Bioterrorism with Smallpox

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Bioterrorism: Smallpox

Smallpox is a highly infectious and fatal disease caused by the Variola virus. It causes extremely painful pustules to sprout across the entire body. Spread from human to human, it has since been eradicated from the world through the efforts of the World Health Organization. However, there is a distinct possibility that it may be reintroduced through bioterrorism. Biological weapons may cause another pandemic to erupt across the world and kill millions of individuals. Through constant vigilance and careful planning, mankind can prevent this scenario.

During the course of human history, pandemic diseases have threatened the balance of civilization itself. Viruses, bacteria, fungi, and other infectious agents have changed the way we eat, sleep, and live our lives. One of these scourges was smallpox, a highly infectious and deadly disease that causes boils to sprout on the entire body. Once endemic to the entire world, it has been wiped out with mass vaccination efforts by the World Health Organization with the last reported case being in 1977 in Somalia (Tucker 118). The threat of the virus still looms over us, however, with the advent of the age of terrorism. Its transmission method (human to human), the lack of effective treatment, its high mortality rate, and its ease of weaponization has compelled the Centers for Disease Control to classify it as a Category A bioterrorist agent with the highest potential for use as a weapon against civilians (Ryan 41).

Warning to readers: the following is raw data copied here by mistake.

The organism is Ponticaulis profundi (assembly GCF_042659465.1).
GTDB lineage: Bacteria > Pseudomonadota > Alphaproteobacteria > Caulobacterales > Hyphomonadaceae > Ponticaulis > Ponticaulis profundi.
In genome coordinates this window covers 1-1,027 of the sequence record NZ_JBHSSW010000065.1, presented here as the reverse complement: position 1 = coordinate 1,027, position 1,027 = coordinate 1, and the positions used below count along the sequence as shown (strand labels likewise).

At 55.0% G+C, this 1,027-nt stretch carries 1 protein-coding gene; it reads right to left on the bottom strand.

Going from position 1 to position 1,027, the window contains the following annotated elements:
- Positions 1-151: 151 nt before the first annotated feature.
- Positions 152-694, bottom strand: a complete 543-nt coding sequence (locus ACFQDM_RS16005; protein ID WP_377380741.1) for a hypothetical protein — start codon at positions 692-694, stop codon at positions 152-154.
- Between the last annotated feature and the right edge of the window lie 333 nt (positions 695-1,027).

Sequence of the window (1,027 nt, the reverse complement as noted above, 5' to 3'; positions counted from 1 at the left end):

The smallpox disease is caused by the Variola virus, a virus of the Orthopox family, which also includes cowpox, monkeypox, and other related diseases (Tucker 5). Two variants


have appeared; Variola major, the more common and deadly form, and Vario...

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Henderson, Donald A., et al. “Smallpox as a Biological Weapon: Medical and Public Health Management.” Journal of the American Medical Association 281.22 (June 1999). 24 July 2008 .

Medical College of Wisconsin. “Facts About Anthrax and Smallpox as Bioterrorism Weapons.” Healthlink. 12 Nov. 2001. Medical College of Wisconsin. 24 July 2008 .

Ryan, Jeffrey R., and Jan F. Glarum. Biosecurity & Bioterrorism: Containing and Preventing Biological Threats. Oxford: Elsevier Inc., 2008.

Tucker, Jonathan B. Scourge: The Once and Future Threat of Smallpox. New York: Atlantic Monthly Press, 2001.

World Health Organization. “Smallpox.” World Health Organization. 24 July 2008 .
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